U.S. and Israel: A recent history of intimacy and distance
U.S. and Israeli administrations have found common cause as well as periods of difficult relations. But the U.S. itself is changing: When we celebrate the 4th of July with our American friends a decade from now we may be celebrating it with a different America.
I spent about four years in Washington in the mid 1990s, from the summer of 1992 to the late summer of 1996. Initially my position was as Israel's chief negotiator with Syria, then as Israel's ambassador to the U.S., with the Syrian negotiations as part of my portfolio. In the event holding these two positions proved to be very fortuitous. For the Clinton administration, an Israeli-Syrian peace agreement was a high priority, and my work on the Syrian track facilitated my work with the president, the secretary of state, the national security adviser, and their teams.
My initial work in the negotiations with Syria was done in tandem with George Bush Sr.'s administration. Needless to say, it was the administration that put the Madrid Peace Process in place. This was the product of two major geopolitical efforts: first, overseeing the transition from the Cold War to a unipolar world dominated by the United States, and secondly, defeating Saddam Hussein at the head of a massive international coalition. Bush Sr. as president and James Baker as secretary of state felt that against this backdrop they could seek to resolve the Arab-Israeli conflict.
But the Bush administration I encountered was a diminishing administration. A president with spectacular foreign policy achievements was trailing in the polls due to domestic economic problems. Baker was asked to leave the State Department and come back to the White House in an effort to salvage his friend's campaign. As we now know, this was a failed effort and Bill Clinton was elected president in 1993.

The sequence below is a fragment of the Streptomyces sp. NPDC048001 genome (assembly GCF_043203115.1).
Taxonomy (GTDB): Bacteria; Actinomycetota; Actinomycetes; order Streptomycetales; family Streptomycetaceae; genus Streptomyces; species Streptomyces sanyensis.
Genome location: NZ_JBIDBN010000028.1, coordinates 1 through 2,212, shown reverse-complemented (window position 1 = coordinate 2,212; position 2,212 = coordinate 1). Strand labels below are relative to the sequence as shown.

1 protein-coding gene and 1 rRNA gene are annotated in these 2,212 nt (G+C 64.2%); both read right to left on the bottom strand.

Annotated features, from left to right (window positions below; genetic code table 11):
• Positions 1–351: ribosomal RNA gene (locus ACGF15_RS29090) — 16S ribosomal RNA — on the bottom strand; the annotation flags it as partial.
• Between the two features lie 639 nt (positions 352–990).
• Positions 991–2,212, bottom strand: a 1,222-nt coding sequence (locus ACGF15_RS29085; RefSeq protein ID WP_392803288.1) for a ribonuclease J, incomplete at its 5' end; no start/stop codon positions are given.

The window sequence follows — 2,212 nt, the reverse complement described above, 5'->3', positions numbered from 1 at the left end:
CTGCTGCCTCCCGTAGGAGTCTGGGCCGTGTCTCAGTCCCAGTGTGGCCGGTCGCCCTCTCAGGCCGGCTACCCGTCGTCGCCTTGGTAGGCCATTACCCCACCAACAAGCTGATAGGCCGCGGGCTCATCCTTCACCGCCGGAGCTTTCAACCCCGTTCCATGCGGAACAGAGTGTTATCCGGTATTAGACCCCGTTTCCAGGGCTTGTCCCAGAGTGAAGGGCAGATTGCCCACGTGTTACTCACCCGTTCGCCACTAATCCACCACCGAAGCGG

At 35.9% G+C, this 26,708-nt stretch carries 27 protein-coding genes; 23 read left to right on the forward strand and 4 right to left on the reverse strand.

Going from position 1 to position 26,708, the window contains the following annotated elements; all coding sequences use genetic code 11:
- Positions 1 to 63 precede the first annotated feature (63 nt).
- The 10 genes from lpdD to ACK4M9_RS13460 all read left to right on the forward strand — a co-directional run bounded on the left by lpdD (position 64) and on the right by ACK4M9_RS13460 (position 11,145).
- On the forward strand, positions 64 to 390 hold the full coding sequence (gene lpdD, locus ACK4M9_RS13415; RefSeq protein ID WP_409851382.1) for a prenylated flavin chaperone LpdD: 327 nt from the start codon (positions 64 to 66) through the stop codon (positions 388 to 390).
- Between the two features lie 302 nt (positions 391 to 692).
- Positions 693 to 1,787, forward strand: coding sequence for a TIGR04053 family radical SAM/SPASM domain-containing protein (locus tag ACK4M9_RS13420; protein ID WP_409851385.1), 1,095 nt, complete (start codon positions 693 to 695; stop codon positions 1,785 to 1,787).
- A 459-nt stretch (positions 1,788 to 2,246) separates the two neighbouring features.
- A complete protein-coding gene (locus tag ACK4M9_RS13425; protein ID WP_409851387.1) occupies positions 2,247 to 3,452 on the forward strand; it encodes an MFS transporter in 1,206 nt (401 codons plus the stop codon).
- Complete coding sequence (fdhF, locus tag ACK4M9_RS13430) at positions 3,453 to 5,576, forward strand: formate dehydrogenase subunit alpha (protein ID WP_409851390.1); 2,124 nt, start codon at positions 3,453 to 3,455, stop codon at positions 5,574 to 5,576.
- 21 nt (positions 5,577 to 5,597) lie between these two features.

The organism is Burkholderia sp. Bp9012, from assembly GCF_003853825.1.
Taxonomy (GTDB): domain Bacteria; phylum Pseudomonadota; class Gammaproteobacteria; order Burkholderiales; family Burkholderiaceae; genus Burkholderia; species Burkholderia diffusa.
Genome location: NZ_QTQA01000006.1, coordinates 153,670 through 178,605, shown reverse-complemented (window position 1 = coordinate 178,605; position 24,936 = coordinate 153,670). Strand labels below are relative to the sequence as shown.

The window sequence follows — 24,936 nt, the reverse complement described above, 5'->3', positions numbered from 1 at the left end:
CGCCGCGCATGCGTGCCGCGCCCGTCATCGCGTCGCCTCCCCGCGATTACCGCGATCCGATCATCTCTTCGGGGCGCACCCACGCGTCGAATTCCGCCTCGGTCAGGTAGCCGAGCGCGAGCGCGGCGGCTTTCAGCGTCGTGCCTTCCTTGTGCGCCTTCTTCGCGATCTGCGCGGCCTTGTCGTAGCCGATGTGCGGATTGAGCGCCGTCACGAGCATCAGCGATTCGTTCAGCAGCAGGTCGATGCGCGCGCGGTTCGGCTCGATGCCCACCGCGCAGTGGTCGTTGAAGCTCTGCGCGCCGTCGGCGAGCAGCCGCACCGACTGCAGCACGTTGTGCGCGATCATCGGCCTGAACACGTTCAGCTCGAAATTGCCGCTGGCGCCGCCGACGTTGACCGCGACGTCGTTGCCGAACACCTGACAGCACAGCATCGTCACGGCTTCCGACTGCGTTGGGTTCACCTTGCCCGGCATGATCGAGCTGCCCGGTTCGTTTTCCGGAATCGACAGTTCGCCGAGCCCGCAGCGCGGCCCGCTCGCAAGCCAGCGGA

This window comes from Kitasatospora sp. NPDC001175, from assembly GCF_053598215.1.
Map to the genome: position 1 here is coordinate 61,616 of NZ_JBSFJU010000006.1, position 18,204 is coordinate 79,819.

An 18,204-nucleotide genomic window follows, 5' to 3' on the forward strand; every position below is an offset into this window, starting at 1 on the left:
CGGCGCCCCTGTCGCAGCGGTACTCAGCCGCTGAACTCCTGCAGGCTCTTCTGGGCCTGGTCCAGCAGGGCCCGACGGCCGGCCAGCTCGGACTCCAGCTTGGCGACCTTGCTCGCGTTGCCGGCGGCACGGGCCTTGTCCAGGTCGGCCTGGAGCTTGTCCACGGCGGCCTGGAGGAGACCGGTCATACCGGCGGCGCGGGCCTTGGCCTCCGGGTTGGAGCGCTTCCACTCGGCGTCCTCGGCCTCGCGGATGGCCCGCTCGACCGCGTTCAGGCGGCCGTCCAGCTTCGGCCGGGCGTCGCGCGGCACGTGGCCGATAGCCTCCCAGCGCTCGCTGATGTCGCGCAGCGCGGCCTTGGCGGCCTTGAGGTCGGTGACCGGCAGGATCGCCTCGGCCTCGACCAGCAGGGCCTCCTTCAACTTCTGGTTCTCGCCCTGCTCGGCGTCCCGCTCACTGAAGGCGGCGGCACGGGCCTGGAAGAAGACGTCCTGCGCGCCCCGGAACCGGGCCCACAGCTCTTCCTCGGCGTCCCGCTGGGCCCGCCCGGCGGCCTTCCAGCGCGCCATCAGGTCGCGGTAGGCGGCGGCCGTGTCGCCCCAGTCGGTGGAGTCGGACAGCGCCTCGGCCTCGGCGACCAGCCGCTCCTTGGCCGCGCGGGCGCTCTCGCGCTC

It is quite common for U.S. presidents to distance themselves from projects that are identified with their predecessors. But Bill Clinton adopted the Middle East peace process that had been put in place by Bush, and pursued it with his characteristic passion and enthusiasm. He and his team saw it in geopolitical terms. The real danger in the Middle East was presented by its eastern flank, by Iran and Iraq. U.S. policy had to be two pronged: to contain Iran and Iraq, and help Israel make peace with its immediate neighbors. Once the core area of the Middle East had been stabilized, Iran and Iraq could be confronted more effectively.
This view of the region was shared by Israel's prime minister, Yitzhak Rabin. A common geopolitical view and the unusual personal friendship that was formed between Clinton and Rabin produced a period of close, intimate cooperation. Being Israel's emissary in Washington during that period was a genuine privilege.
George W. Bush reversed Clinton's approach after his election to the presidency in 2001.He began by distancing himself from the peace process that Clinton had pursued with such passion. The collapse of the Syrian and Palestinian tracks, and the outbreak of the Second Intifada in 2000, made that distancing easier.
Bush and his team had a different view of the geopolitics of the region. In their view, a smart policy had to begin by dealing with the two powerful radical regimes, Iran and Iraq, in the Middle East. Once that had been achieved, bringing peace to the region's core area would become much easier. This was supplemented with the ideological imperative of the neo-cons in the administration, and of conservative Republicans: the Middle East should be democratized.